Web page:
Shut up and play, Mr. Barenboim.

        1. william osborne says:

          Not sure if the above comment is general or directed toward me, but for the record, I would reject unfair criticism of either side in that conflict, even if objective judgments are often difficult. Forgive me if I am otherwise not drawn into any additional remarks on this topic.

          1. Phillip says:

            Give it a rest, Osborne. Make your life be about more than singing the same tired old tune over and over.

          2. Bruce says:

            Sue is good at turning the conversation to whatever topic she wants. You have a choice about whether to take the bait.

          3. Sue says:

            Not about you specifically; of course not. But since the topic IS Barenboim it’s appropriate to talk about his choice of fights to pick. He does it so well!!

      2. Mario Roberto Lutz says:

        “Somos un pueblo muy talentoso, pero muy creído”
        It is hard to translate the last two words of this title:
        “We are very talented people, but very vain”

        Perhaps I can explain this in two jokes about ourselves
        1) Cardinal Mario Bergoglio, now Pope Francis told sometime:
        “Everyone was very surprised by the election of my name,
        they thought that since I am Argentine, I would be Jesus II”.

        2) How does an Argentinian commit suicide?
        First you get on his own ego and then … jump

        Regrettably, the appropriate explanation for the misunderstanding of Barenboim’s words is that 52% of graduates not only do not understand what they read; they cannot expose an idea in a minute either”
        Twelve years a person goes to school in Argentina and it may happen that, at the end of the route, they do not understand what they read.
        I’m sorry for this.

    1. Ilio says:

      Didn’t he hire Sarah Willis into his horn section before she went off to the Philharmoniker?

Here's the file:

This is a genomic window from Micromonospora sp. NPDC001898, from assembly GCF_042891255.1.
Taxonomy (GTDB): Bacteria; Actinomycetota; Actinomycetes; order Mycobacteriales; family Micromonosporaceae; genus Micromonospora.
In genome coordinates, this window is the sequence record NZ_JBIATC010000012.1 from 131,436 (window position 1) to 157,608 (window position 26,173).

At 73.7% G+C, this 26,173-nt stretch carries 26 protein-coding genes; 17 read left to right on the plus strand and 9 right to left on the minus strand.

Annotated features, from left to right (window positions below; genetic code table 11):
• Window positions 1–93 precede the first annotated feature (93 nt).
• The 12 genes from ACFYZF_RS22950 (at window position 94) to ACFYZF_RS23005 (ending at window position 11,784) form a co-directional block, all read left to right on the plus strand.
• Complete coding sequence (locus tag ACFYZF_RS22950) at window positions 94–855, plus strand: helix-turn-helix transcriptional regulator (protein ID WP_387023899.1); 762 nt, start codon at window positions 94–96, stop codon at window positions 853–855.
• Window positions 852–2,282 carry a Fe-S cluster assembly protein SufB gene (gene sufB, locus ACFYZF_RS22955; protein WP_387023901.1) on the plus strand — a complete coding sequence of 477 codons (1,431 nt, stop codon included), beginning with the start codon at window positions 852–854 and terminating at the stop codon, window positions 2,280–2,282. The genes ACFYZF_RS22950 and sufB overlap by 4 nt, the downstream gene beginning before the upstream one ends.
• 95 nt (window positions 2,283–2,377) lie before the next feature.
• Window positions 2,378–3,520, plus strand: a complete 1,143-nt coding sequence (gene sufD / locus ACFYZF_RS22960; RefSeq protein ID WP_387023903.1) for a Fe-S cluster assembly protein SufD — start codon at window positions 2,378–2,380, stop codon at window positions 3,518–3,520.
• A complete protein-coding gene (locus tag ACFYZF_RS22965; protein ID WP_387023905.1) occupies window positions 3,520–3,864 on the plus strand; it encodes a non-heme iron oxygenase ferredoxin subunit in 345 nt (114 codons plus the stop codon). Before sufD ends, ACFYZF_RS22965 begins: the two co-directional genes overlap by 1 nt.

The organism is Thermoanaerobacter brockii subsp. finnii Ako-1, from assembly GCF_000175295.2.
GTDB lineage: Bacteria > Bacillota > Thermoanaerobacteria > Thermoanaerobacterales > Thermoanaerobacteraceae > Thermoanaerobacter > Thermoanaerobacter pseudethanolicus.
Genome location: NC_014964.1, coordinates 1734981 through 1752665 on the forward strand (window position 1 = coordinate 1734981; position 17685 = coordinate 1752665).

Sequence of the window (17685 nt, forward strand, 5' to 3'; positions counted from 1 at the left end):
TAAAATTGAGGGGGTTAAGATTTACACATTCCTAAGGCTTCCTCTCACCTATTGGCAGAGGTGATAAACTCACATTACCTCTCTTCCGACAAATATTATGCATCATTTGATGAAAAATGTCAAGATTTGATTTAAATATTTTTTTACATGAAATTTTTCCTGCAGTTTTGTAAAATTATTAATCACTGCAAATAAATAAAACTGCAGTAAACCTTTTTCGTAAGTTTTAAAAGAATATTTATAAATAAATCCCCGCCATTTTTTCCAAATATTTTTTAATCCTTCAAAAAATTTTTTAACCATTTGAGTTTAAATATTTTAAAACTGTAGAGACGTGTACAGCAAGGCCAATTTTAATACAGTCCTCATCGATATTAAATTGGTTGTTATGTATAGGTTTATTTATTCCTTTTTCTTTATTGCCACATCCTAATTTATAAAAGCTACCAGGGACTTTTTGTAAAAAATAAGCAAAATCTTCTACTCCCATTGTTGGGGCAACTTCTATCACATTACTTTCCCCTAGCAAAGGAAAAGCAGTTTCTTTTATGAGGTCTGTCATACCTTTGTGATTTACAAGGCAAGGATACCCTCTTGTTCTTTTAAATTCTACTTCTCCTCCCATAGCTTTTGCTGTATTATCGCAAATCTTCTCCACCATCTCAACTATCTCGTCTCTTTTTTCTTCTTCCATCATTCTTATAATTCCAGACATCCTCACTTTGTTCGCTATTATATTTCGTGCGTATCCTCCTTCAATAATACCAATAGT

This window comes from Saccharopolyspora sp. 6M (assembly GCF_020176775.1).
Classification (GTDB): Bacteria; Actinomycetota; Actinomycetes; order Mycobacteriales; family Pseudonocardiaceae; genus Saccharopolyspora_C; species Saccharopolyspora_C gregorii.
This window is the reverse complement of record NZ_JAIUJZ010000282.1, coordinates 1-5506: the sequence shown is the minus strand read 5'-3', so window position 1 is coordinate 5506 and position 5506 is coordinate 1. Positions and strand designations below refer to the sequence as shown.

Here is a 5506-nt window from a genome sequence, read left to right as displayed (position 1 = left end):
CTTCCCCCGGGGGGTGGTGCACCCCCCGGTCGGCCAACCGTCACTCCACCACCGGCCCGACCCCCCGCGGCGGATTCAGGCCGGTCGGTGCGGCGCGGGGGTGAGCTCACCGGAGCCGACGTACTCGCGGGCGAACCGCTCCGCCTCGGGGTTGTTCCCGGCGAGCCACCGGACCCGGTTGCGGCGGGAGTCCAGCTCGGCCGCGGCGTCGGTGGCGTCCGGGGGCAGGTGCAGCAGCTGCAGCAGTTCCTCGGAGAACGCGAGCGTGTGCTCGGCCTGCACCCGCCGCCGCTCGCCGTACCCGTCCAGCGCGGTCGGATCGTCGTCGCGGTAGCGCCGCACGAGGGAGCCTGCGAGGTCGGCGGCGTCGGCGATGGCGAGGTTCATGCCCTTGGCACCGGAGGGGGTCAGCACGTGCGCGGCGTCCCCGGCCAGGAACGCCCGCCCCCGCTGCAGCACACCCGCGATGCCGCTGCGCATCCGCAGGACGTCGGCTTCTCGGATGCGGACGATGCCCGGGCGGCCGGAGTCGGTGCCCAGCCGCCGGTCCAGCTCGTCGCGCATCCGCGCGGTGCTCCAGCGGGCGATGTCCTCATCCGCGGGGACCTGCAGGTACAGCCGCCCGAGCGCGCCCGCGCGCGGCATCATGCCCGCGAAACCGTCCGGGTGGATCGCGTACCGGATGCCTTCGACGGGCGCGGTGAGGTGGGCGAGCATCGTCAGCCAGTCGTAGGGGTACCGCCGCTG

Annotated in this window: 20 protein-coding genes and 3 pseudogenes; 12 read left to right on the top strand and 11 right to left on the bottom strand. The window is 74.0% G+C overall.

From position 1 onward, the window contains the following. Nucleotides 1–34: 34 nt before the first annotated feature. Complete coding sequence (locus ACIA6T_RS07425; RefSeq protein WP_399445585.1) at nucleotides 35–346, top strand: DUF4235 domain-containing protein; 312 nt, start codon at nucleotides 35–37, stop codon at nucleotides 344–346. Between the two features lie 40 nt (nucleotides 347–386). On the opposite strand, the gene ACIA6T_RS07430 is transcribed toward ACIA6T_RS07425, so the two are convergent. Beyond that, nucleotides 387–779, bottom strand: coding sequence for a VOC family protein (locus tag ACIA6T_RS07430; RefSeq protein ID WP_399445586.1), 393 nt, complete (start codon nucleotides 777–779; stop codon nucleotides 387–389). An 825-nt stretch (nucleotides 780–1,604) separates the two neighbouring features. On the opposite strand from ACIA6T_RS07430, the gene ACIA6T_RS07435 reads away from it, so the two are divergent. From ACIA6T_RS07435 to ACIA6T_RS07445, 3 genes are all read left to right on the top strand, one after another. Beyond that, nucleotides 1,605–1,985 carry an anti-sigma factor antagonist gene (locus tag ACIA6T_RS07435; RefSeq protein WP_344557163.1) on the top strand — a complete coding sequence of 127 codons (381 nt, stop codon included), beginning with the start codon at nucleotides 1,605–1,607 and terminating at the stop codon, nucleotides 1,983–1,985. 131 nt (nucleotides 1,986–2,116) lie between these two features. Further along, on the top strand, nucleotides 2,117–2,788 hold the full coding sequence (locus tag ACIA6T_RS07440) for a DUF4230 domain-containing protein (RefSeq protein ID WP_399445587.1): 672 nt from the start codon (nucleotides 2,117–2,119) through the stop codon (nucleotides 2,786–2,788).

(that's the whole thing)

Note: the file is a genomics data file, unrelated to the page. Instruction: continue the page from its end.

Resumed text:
1. Glerb says:

        Horns aren’t low brass. Low brass would be trombones and tubas.

    2. Mario Roberto Lutz says:

      QUESTION:
      (…) What do you think of the MeToo movement? How does it affect you in the operation of the orchestras and in your own life?
      D.B.
      -I believe that in music there were never problems with women. There, women reign. There are great figures, and Argentina has one of them, none other than Martha Argerich. Women have had no problem in taking their place as great interpreters. It is true that there are still few directors, at least well known, but they are beginning to appear. The Staatskapelle will be 400 years old, and when I assumed the position of director I already had many women. Of course there were orchestras that were clubs deprived of men.

      QUESTION:
      for example?

    3. Mario Roberto Lutz says:

      QUESTION:
      for example?
      D.B.
      -I remember when I was in New York with the Vienna Philharmonic, and there were constant demonstrations because the orchestra did not have women. Once, in conversation with a director -which I prefer not to mention-, he told me that he felt that women could not play instruments like the tuba or the trombone. He spoke in terms of physical strength. I replied that it is probable that they did not have the strength to blow in a purely symphonic format, but that something important was lost if I could not think that a woman’s subtlety would sound in an opera passage that asks for trombone or tuba.

      these are the translation of part of this interview, the young Barenboim in a educated manner would not argue with the anonymous conductor, but suggested to consider the subtlety in the women. Years ago this word could be a compliment a flattering. From yesterday somebody told me in Abbie wall, that it is “machismo” wording.
      Stop this world, I want to step down.!

  7. Doug says:

    Norman, since you censored my simple observation/question, perhaps that reflects on your level of guilt over the matter?

  8. Zalman says:

    I once saw Nicanor Zabaleta stop a recital to harangue a man in the front row. Apparently, he fell asleep and was snoring! Sadly, up in the balcony, we couldn’t see what was going on, so it just made Zabaleta look temperamental.
    Roberta Flack once stormed offstage at Chatauqua, because the temp sound engineer kept fiddling with the sound controls, instead of leaving them where they should be, so it kept dipping, going off, coming back. He utterly ruined the performance, but it still made her look temperamental. But we could not have heard her small voice without amplification.
    Performers just can’t win.